NASHVILLE – August 20, 2020 – The much-anticipated debut album from Tex-Mex supergroup The Texicana Mamas releases worldwide tomorrow. The Texicana Mamas is Tish Hinojosa, Stephanie Urbina Jones and Patricia Vonne, Latina Americana artists who have joined forces and blended their thriving solo careers into a brand new, self-titled project.

The spirited album, The Texicana Mamas, includes songs of love and desperation. Songs of borders and walls and the yearning for a new life. Songs of family and celebration. Songs of sisterhood. Songs that take the best elements of two musical cultures in order to forge a vibrant bilingual fusion of Tex-Mex songs and stories.

The project includes special guest appearances from Mexican-American and Grammy award-winning musicians Flaco Jimenez and Max Baca.

Many songs on the album were written by Hinojosa, Vonne and Urbina Jones. These original compositions blend seamlessly with covers “Lo Siento Mi Vida,” originally written and recorded by Linda Ronstadt, and Los Lobos‘ “Canción del Mariachi,” which was featured prominently in the 1995 film Desperado.

Additionally, today sees the release of the group’s latest video, “Amigas de Corazon (Girlfriends of the Heart).” The rousing song celebrates the most valued of friendships—girlfriends. “The Texicana Mamas wanted to celebrate every woman’s greatest treasure in life, our amigas de corazon (friends of the heart),” Urbina Jones comments. “This song is a fun, south-of-the-border polka, and we chose to sprinkle in well-known images and icons from our heritage as we laugh and sing along.”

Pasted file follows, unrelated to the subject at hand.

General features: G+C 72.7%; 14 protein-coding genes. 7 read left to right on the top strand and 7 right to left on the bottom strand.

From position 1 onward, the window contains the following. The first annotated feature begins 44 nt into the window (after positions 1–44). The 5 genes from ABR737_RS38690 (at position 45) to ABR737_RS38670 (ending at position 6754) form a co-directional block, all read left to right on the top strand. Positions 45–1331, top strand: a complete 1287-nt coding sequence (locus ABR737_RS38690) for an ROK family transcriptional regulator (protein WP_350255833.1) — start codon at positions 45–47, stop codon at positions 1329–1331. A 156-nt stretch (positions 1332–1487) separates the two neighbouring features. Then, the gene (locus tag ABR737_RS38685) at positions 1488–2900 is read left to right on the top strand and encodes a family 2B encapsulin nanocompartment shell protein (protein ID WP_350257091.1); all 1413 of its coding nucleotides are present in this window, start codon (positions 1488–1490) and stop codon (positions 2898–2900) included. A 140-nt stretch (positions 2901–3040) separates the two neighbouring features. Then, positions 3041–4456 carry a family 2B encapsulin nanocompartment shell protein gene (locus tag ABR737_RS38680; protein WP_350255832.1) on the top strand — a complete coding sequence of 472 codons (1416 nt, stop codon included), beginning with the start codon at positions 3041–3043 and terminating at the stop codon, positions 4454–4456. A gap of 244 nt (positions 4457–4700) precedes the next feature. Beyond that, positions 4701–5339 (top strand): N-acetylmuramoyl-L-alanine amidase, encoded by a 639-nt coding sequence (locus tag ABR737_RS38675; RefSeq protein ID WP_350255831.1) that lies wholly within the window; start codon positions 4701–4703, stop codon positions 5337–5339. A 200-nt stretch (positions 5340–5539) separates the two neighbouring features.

Like Frida and Diego

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Life’s a tornado

a telenovela of love

I’m low on dinero

I lost my novio

I need some help from above

And no prayer could be complete without a plea to the Virgen Guadalupe,” Urbina Jones continues.

I can depend on Mexico’s Virgen to help me through troubled times

My amigas and all of my tias to make everything fine

Hinojosa adds, “We really enjoyed playfully harmonizing above the legendary San Antonio sound of Flaco’s accordion and Max’s rhythmic bajo sexto. In good times and bad, “Amigas De Corazon” reminds us that friendship is for always.”

Throughout The Texicana Mamas, the music borrows from both sides of the border, mixing Americana influences with traditional South Texas/Mexican genres, including corridos, conjunto, norteño, mariachi, and ranchera.

While some of the songs celebrate friendship and familia, like “Abundancia” (Abundance), others commemorate struggle, including “American Dream” (“Sueño Americano”), which illuminates the migrant’s journey toward a better life; “Esperanza” (“Hope”) chronicles a mother and daughter’s arduous path to cross to the Rio Grande; while “Amor Sin Fronteras” (“Love Without Borders”) illustrates the delicate give-and-take between immigrant and undocumented workers, and their employers.

Clearly, The Texicana Mamas are greater than the sum of their parts. But so is the bicultural, groove-laden, genre-compounding, powerfully individual, and collectively joyful music that gets made when these three Texas women take the stage.

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